My personal favourite was when he started giving the length and girth of the penis of every male character he introduces, and the bust/waist/hip measurements of every female. Oh, and the average number of orgasms each character has in a month. Because this is the real information people care about, right? How big your dick is and how much sex you have. Of course, this information allows you to draw zero conclusions about these characters. Another example of the same thing would be the way he introduces characters by telling you whether they are black or white–because far too many people think this is relevant when it isn’t–it adds nothing to the characters…

…Except of course when Vonnegut has a point to make about racist and class divides, then things become very relevant. And Vonnegut has a lot to say–a lot of points to make–about a lot of things. By framing them slightly off, by showing them from a slightly odd character’s point of view, he points out the slightly odd things about society, about humans, about life. Those points could be missed if all you’re thinking about is how weird the story is. In a way, the story itself is lost without the astute details Vonnegut is slipping in.

I think this is the kind of book you either get, or you don’t. And while i’m sure there was plenty of things i missed (and do believe a re-read would be in the book’s favour), there was so much i loved and took away with me from this book. So many smiles and laughs and wry nods of the head.

This knocks one square off my Bookish Bingo: A memoir (okay, maybe not exactly, but the blurb does say: ‘a miraculous weaving of science fiction, memoir, parable, fairy tale and farce’ so i’m totally having it).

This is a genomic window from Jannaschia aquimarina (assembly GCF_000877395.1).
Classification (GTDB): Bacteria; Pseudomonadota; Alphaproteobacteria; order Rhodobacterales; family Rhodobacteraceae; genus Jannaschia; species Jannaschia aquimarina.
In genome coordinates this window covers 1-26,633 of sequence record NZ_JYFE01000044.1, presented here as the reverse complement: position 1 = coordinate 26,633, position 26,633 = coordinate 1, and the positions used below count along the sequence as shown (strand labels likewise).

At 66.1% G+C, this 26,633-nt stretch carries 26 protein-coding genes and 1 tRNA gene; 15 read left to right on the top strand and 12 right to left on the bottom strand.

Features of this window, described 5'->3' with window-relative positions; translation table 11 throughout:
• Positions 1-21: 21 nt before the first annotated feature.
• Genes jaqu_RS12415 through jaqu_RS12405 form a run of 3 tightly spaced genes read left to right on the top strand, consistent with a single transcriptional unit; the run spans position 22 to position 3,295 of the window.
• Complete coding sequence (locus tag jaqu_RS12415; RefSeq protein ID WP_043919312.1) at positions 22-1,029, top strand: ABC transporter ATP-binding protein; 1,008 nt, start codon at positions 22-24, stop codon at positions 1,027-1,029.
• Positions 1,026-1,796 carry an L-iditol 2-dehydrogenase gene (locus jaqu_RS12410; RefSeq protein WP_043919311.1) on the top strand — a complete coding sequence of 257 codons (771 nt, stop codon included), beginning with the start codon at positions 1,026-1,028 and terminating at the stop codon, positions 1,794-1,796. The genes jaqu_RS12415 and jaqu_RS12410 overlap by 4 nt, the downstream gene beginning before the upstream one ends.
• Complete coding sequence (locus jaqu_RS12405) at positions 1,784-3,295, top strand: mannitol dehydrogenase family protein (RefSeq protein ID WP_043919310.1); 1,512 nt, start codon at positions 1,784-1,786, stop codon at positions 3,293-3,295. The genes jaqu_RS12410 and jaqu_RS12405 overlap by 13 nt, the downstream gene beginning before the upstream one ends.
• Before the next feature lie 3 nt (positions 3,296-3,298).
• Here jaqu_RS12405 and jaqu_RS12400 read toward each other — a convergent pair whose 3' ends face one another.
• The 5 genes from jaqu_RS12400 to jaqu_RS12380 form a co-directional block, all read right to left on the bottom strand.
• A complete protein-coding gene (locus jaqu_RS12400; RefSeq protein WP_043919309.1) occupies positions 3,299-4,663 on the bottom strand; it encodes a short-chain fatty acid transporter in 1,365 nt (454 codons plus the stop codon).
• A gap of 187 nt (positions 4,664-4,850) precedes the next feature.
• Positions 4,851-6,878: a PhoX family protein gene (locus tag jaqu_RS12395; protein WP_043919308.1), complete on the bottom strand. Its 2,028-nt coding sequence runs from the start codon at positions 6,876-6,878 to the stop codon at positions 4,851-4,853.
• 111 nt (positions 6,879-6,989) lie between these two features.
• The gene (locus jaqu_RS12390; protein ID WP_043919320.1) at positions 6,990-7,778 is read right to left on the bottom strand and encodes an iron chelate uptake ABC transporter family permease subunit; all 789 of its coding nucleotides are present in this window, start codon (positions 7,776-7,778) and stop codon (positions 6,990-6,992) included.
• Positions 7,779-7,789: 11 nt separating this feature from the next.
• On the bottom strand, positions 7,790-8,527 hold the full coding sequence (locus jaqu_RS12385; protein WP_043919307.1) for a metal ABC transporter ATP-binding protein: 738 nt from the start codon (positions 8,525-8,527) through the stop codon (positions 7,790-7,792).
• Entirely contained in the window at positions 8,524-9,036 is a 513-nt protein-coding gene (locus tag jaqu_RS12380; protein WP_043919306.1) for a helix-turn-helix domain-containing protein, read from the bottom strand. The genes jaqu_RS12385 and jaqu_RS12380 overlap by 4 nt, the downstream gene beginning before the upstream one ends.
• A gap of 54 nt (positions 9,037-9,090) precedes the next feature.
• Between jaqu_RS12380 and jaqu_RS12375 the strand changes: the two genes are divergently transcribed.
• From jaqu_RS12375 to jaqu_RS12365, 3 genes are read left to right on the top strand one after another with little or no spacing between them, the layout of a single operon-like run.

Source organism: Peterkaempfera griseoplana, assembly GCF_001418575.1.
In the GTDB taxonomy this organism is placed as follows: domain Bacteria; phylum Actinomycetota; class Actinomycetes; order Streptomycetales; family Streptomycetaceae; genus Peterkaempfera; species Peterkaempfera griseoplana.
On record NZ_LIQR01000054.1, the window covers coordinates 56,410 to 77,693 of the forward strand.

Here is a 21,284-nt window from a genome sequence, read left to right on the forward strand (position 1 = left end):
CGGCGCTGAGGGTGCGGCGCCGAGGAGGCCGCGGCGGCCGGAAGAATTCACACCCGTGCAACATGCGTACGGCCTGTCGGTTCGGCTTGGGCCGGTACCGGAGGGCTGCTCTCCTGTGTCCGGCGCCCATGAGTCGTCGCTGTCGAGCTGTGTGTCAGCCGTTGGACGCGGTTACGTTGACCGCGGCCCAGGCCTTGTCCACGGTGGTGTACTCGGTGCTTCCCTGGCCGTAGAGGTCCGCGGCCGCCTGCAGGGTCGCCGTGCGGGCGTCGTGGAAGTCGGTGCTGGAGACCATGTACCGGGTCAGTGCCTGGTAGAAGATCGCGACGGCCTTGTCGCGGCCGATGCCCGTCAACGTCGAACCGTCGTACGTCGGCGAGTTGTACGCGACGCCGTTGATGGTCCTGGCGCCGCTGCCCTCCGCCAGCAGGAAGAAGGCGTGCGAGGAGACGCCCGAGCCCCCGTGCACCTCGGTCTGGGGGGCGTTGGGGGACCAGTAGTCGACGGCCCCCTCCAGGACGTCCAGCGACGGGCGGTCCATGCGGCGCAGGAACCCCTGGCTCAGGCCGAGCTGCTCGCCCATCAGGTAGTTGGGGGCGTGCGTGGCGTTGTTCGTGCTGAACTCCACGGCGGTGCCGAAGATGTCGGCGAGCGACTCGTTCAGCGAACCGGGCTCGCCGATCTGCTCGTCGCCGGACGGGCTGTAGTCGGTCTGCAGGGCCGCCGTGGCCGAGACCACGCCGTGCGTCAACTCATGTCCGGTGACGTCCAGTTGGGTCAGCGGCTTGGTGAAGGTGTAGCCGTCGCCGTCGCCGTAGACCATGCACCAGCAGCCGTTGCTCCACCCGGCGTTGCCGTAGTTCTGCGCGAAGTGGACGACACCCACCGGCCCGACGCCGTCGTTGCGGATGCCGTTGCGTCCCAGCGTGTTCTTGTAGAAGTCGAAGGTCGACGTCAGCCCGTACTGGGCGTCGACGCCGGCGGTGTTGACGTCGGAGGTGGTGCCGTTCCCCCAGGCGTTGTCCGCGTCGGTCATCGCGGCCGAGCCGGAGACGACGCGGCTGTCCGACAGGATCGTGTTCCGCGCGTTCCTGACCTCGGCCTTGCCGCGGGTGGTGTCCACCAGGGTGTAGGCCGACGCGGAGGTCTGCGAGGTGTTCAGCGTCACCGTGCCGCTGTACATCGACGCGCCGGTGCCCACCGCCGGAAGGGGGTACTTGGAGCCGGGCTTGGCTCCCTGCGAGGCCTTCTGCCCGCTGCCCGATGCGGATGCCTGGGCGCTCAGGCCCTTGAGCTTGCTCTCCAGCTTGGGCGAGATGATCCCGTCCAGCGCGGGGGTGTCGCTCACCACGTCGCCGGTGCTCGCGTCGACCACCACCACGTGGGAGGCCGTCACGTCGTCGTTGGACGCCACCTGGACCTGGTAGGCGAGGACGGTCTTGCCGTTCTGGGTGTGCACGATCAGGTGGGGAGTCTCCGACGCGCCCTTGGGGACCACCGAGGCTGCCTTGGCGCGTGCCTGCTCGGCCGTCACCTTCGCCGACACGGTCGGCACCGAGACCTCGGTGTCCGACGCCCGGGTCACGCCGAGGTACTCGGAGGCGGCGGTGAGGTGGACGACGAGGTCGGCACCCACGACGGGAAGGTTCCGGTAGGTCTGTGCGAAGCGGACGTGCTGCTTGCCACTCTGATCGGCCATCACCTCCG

Animal Farm

anifarTitle: Animal Farm

Author: George Orwell

Summary: The animals on a farm drive out their master and take over and administer the farm for themselves. The experiment is entirely successful, except for the fact that someone has to take the deposed farmer’s place. Leadership devolves almost automatically upon the pigs, who are on a higher intellectual level than the rest of the animals. Unhappily their character is not equal to their intelligence, and out of this fact springs the main development of the story. The last chapter brings a dramatic change, which, as soon as it has happened, is seen to have been inevitable from the start.

Rating: ★★★★★ 5/5

Review: This was one of those books i always figured i’d get around to reading eventually, but never consciously made the effort to. For whatever reason, one day, i saw it in a charity shop and i bought it. Then, after the monster that was the last book i read, i thought a little 120 page book that i was almost guaranteed to love would be an excellent chaser. It was.